Daoism [also spelled “Taoism”], the only organized religion ever to have arisen in China, is commonly known as the “religion of immortality.” This is because the express goal of Daoism is to teach its followers to merge bodily with the Dao, the basic life- force of the universe, and thus become xian [often translated “immortals”]. But of course Daoists did die. Modern scholars of the religion, unable to locate any clear expression in Daoist texts concerning the immortality of the soul, are thus presented with a puzzle. Given that traditional Chinese civilization was in all other ways extremely practical, how could such an apparently irrational, death-denying, religion ever have arisen there? In this course, we shall examine traditional Chinese views of the body through Daoist scriptures, images, stories, and meditations in an attempt to discover what the attainment of xianhood meant in flesh and blood, as well as spiritual, terms to early Chinese Daoists.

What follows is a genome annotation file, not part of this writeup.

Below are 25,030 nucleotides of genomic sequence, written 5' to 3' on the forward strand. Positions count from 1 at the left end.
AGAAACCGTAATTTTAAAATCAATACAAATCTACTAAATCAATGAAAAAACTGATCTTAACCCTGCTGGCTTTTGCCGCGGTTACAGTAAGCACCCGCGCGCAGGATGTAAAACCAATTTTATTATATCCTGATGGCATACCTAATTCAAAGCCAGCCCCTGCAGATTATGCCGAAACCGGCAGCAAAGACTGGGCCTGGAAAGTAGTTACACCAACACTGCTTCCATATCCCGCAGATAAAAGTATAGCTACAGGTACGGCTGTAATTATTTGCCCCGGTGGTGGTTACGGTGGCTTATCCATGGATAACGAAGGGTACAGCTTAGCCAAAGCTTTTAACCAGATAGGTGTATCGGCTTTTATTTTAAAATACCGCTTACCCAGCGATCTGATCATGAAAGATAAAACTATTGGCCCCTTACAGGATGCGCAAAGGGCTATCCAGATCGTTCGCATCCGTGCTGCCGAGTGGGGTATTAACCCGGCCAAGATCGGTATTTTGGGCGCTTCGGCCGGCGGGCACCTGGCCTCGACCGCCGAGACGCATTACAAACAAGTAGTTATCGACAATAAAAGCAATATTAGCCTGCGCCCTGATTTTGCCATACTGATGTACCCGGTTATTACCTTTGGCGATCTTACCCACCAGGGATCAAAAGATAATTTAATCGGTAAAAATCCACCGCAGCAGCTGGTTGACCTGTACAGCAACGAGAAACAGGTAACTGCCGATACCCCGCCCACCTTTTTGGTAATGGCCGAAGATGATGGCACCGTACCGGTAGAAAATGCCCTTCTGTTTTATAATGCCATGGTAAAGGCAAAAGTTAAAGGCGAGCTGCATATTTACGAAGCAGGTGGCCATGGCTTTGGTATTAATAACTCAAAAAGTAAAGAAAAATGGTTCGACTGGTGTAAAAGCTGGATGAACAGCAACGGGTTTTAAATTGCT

This course fulfills College requirements for Topics and Arts and Humanities courses.